Robinson thought a brief period of complement inhibition would be sufficient to break the cycle of complement activation and cartilage damage and thus prevent osteoarthritis after knee trauma. He said his team is now investigating that preventive strategy in both the surgical and meniscal tearing mouse models of OA.

Vater also said that the C5a inhibitor NOX-D15 would probably have no therapeutic effect in OA because the leukocyte infiltration induced by C5a is not found in osteoarthritic joints and the paper showed no role for C5a in the disease.

However, he noted that the team's findings in human chondrocytes showed that MAC upregulated the proinflammatory protein monocyte chemoattractant protein-1 (MCP-1; CCL2). "It may be worthwhile to test our CCL2 inhibitor, NOX-E36, in a model of osteoarthritis," he said.

NOX-E36 is in Phase Ib testing to treat diabetic nephropathy.

In addition to the prophylactic studies in mice, Robinson said his team's ongoing work includes investigating how the complement system becomes activated in OA and how best to block that activation.

Stanford University has filed a patent application covering the findings, and the IP is available for licensing.

Haas, M.J. SciBX 4(47); doi:10.1038/scibx.2011.1311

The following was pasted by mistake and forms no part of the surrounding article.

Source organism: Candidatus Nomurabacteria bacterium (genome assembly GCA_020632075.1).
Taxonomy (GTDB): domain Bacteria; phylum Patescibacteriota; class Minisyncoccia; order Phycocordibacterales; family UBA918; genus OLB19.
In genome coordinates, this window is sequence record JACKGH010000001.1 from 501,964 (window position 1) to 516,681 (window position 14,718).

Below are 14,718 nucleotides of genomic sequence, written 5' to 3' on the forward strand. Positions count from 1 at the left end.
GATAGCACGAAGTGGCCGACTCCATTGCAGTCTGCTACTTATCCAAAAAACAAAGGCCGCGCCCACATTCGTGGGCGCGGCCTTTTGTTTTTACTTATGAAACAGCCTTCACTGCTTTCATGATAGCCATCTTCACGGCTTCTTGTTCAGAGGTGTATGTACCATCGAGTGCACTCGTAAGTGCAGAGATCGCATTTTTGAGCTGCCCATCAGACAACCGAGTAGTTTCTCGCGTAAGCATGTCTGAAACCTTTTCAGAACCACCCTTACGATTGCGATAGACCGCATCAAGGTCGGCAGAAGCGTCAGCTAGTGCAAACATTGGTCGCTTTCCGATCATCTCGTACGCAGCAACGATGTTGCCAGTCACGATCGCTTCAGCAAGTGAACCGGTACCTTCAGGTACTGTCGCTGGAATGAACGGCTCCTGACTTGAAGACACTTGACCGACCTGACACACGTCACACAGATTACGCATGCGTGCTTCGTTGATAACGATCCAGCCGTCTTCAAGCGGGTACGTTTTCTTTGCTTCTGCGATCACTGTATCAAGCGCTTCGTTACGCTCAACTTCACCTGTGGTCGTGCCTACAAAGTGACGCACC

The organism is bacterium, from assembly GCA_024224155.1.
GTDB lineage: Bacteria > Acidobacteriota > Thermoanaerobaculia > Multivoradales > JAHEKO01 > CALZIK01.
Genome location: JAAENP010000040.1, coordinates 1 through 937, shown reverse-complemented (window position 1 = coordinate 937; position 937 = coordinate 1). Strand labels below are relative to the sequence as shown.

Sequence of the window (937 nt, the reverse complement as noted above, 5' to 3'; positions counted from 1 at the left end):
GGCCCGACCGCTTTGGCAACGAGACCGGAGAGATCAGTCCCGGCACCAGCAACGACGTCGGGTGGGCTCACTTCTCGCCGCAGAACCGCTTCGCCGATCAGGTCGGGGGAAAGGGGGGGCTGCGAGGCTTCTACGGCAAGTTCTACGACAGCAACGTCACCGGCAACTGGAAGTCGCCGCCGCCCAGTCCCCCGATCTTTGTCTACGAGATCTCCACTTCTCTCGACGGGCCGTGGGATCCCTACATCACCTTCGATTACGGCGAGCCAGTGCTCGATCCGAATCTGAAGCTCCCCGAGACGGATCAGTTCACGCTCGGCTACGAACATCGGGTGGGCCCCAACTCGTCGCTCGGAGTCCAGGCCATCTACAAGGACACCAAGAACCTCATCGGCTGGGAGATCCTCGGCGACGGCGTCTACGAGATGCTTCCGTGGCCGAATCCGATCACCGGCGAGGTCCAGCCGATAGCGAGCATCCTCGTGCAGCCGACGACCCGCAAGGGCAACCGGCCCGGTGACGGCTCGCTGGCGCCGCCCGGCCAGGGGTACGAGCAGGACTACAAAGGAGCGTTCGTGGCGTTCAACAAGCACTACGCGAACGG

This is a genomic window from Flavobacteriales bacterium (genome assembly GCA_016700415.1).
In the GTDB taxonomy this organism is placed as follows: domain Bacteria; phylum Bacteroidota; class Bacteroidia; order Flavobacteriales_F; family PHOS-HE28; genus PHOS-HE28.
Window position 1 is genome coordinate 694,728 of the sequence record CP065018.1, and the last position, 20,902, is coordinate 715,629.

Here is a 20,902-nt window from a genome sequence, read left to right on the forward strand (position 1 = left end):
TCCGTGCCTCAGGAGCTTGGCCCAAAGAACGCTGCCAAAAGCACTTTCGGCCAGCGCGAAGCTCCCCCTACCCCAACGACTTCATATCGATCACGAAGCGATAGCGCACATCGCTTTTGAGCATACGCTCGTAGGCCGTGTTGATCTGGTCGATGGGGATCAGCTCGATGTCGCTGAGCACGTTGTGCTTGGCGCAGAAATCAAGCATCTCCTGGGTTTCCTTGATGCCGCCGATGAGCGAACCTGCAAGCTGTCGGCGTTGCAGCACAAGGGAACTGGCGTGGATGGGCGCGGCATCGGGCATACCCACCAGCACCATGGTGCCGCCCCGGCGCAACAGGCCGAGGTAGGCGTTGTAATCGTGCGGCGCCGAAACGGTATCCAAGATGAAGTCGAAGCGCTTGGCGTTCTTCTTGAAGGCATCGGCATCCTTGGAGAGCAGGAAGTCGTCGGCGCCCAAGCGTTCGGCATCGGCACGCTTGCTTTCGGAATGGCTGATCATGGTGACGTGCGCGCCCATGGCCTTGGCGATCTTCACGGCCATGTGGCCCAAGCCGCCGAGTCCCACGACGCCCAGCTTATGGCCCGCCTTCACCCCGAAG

Published online Dec. 8, 2011


1.   Wang, Q. et al. Nat. Med.; published online Nov. 6, 2011; doi:10.1038/nm.2543
Contact: William H. Robinson, Stanford University School of Medicine, Stanford, Calif.

2.   Klein, R.J. et al. Science 308, 385-389 (2005)

3.   Haines, J.L. et al. Science 308, 419-421 (2005)

4.   Edwards, A.O. et al. Science 308, 421-424 (2005)

5.   Rogers, J. et al. Res. Immunol. 143, 624-630 (1992)

6.   Webster, S. et al. Neurobiol. Aging 18, 415-421 (1997)

7.   Strohmeyer, R. et al. J. Neuroimmunol. 131, 135-146 (2002)


      Alexion Pharmaceuticals Inc. (NASDAQ:ALXN), Cheshire, Conn.

      Brigham and Women's Hospital, Boston, Mass.

      Case Western Reserve University School of Medicine, Cleveland, Ohio

      CrystalGenomics Inc. (KOSDAQ:083790), Seoul, South Korea

      Harvard Medical School, Boston, Mass.

      Hospital for Special Surgery, New York, N.Y.

      Novartis AG (NYSE:NVS; SIX:NOVN), Basel, Switzerland

      Novartis Institutes for BioMedical Research, Basel, Switzerland

      Noxxon Pharma AG, Berlin, Germany

      Rush University Medical Center, Chicago, Ill.

      Stanford University, Stanford, Calif.

      Stanford University School of Medicine, Stanford, Calif.

      University of Colorado Denver, Denver, Colo.

      University of Padova, Padova, Italy

      VA Palo Alto Health Care System, Palo Alto, Calif.